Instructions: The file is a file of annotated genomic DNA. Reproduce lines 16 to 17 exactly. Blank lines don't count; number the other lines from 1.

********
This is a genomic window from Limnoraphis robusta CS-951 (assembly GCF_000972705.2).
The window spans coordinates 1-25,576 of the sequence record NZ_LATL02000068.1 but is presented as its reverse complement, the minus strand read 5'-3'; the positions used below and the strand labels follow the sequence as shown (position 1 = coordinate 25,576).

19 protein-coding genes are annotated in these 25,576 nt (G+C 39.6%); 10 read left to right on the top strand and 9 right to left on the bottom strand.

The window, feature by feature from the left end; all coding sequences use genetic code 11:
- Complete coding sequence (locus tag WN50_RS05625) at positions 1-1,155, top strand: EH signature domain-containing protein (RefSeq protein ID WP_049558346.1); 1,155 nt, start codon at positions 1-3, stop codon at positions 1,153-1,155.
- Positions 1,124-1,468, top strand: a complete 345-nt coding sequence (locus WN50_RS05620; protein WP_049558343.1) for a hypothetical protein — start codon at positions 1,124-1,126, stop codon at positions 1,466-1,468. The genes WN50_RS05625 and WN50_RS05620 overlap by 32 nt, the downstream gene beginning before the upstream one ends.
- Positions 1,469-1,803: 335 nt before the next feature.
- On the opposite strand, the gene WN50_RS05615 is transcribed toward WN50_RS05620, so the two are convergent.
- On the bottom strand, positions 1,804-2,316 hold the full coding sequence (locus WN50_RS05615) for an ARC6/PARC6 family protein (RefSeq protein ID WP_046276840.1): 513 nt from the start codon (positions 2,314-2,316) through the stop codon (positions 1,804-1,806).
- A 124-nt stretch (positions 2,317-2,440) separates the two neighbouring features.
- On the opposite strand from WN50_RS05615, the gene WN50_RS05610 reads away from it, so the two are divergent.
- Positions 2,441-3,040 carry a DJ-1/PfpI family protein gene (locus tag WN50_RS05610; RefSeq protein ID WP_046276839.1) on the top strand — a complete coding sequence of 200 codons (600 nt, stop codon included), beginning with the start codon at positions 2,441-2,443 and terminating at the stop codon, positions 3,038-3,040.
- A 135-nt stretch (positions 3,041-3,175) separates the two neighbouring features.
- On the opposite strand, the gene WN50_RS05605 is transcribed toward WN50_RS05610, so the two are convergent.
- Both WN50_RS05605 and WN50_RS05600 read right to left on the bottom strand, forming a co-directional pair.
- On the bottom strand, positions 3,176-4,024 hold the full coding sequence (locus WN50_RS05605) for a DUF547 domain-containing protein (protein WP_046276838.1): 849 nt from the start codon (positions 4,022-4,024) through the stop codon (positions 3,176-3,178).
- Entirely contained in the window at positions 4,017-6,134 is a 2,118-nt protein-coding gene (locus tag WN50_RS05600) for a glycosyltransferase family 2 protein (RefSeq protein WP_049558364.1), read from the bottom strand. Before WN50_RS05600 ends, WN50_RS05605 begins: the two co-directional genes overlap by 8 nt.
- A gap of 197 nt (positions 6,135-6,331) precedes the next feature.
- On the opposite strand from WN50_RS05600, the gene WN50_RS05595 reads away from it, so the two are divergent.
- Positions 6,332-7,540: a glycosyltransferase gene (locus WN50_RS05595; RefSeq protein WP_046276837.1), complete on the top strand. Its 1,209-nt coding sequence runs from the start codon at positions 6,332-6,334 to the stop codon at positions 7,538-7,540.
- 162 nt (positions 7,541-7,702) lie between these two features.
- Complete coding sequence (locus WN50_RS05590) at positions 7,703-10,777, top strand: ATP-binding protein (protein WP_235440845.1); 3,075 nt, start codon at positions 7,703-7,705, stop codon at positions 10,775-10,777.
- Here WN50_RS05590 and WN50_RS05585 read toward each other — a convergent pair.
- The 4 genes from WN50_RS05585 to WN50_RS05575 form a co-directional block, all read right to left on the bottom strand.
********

- On the bottom strand, positions 3,176-4,024 hold the full coding sequence (locus WN50_RS05605) for a DUF547 domain-containing protein (protein WP_046276838.1): 849 nt from the start codon (positions 4,022-4,024) through the stop codon (positions 3,176-3,178).
- Entirely contained in the window at positions 4,017-6,134 is a 2,118-nt protein-coding gene (locus tag WN50_RS05600) for a glycosyltransferase family 2 protein (RefSeq protein WP_049558364.1), read from the bottom strand. Before WN50_RS05600 ends, WN50_RS05605 begins: the two co-directional genes overlap by 8 nt.